Dolphins heal their skin by exercising on certain corals and sponges.

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Just like we use medicines to treat skin problems, animals find medicines in nature. For example, wild Indo-Pacific bottlenose dolphins have been observed in their natural environment rubbing against selected corals and sponges in the northern Red Sea in Egypt. Researchers have shown that these marine invertebrates have medicinal properties against dolphin skin problems because they contain biologically active metabolites. Repeated rubbing allows these active metabolites to come into contact with the skin of dolphins, which may also be useful against microbial infections, as a preventive measure or treatment.

“I have never seen this kind of coral-rubbing behavior described before, and it is clear that dolphins know exactly what kind of coral they want to use,” Angela Ziltener, a wildlife biologist at the University of Zurich, explained in a press release. (Switzerland). and co-author of the study. “I thought there must be a reason.” The researcher and her team had already observed this behavior thirteen years ago, but it took them a while to study it closely and gain the trust of the dolphins.

Selective use of corals and sponges

In nature, friction against various substrates is part of the classic physical contact behavior in cetaceans, but so far it has only been observed in killer whales and beluga whales. The bottlenose dolphins studied constantly encounter three different marine invertebrates: gorgons (Rumphella aggregata), leatherbacks (Sarcophyton sp.) and sponges (Ircinia sp.). Each invertebrate is used selectively for a particular body part, as the texture of each substrate is unique.

In the past, similar gorgonian species were known to produce antimicrobial and cytotoxic secondary metabolites, and leather corals and sponges contain bioactive metabolites. That’s why the researchers in the new study relied on the hypothesis that these invertebrates self-medicate against skin disease pathogens.

Since 2009, about 360 Indo-Pacific bottlenose dolphins in the northern Red Sea have been surveyed by the research team using a unique combination of boat surveys and scuba diving. Ziltener and his team found that when Indo-Pacific bottlenose dolphins hit invertebrates, they waved tiny polyps and the substrate secreted mucus. In addition, in groups, dolphins have been observed to “stand in line” to get to the natural cure.

“On gorgons, dolphins slip into coral branches and often repeat this behavior so that several parts of the body rub,” the study authors write. “When rubbed, the gorgonian polyps begin to secrete mucus and close, and the mucus secreted by the corals can then be transferred to the skin of the dolphin. Leather corals and sponges are denser and harder in texture than the soft branches of gorgonians, so dolphins embed the isolated part of their body deeply into the substrate.” For example, a dolphin rubs its ventral, lateral, or dorsal body against leather coral.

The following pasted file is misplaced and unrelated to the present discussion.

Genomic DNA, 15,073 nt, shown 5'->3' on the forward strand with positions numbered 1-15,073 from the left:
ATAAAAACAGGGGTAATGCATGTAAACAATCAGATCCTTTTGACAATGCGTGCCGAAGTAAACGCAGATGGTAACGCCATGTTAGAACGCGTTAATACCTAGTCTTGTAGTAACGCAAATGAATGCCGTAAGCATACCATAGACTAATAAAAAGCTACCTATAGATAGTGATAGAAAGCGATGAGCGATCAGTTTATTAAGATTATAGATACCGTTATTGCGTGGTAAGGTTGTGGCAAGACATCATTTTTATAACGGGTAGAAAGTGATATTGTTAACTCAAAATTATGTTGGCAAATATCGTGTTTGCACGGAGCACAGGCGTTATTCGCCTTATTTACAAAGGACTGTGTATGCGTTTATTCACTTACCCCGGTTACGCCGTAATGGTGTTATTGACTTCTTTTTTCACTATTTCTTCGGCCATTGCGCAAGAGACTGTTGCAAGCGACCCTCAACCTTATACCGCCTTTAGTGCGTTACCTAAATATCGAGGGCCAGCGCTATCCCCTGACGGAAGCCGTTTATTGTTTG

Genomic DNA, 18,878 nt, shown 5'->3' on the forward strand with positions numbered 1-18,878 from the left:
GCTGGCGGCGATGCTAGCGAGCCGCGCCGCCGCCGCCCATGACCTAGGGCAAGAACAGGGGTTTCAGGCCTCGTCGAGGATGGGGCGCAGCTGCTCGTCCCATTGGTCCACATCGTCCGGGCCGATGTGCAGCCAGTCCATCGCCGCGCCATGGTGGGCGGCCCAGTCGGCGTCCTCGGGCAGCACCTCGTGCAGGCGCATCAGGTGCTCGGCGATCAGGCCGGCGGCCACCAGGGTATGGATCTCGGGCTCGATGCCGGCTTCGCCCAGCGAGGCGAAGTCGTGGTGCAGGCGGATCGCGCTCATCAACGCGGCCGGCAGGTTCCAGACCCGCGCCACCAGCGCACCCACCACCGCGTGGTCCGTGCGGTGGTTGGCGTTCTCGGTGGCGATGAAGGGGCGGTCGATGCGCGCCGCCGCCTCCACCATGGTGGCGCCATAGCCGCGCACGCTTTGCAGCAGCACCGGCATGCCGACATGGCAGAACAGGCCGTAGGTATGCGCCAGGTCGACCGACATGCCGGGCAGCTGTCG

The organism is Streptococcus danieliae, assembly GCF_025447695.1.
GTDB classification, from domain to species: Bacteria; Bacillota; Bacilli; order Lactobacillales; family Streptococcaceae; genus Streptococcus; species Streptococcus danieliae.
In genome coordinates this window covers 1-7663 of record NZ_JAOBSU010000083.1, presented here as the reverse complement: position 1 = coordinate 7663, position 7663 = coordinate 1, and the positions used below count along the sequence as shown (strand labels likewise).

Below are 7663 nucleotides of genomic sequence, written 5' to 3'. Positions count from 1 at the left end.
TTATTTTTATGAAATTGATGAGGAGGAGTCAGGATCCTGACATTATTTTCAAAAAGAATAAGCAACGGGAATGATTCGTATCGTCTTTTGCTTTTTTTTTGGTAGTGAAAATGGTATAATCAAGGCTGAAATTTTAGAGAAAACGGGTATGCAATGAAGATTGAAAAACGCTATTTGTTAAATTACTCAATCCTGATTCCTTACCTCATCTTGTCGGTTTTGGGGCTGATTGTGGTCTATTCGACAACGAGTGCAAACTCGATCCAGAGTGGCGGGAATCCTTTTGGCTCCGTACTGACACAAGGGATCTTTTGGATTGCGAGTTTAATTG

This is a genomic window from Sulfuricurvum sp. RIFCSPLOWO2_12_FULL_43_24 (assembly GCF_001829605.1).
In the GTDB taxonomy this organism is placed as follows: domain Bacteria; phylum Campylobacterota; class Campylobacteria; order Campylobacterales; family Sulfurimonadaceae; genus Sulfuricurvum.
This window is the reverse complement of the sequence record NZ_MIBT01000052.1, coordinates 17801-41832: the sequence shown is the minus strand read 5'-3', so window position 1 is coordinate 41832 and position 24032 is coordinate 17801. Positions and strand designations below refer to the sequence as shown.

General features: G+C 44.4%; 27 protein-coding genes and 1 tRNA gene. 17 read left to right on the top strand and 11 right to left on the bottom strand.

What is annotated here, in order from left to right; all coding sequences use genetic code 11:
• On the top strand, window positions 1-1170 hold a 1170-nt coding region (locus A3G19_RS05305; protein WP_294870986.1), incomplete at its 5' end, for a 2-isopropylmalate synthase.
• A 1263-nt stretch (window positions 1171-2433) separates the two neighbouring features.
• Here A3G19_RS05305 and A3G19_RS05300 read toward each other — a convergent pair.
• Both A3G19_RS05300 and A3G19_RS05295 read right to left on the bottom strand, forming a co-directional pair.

Dolphin rubbing behavior (A) gorgonian Rumphella aggregata, (B) leatherback coral (Sarcophyton sp.), and (C) sponge Ircinia sp. ; (D) Underwater photographic documentation of sampling and their locations, eg for leatherback coral. © Morlock, Ziltener, Geyer et al. (2022)

17 active metabolites against skin diseases and microbial infections

To understand the properties of the slime, the researchers took coral samples and found 17 active metabolites with antibacterial, antioxidant, hormonal, and toxic activities. “These metabolites may help them achieve skin homeostasis and be useful for prevention. [la prévention] or an adjuvant treatment against microbial infections,” says co-author Gertrud Morlock, an analytical chemist and food scientist at the Justus Liebig University in Giessen, Germany. To gather information about the activity of the compounds and identify them, the scientists relied on separation science and high-resolution mass spectrometry on a single absorbent surface.

Although the study provides evidence for the use of invertebrates in dolphin self-medication, the volume of invertebrate specimens remains limited. In addition, she calls for further research into the interactions between vertebrates and invertebrates in coral reefs and the importance of efforts to conserve this important marine life habitat. Indeed, the tourism industry (such as swimming with dolphins) can disrupt the habits of dolphins in their natural state.


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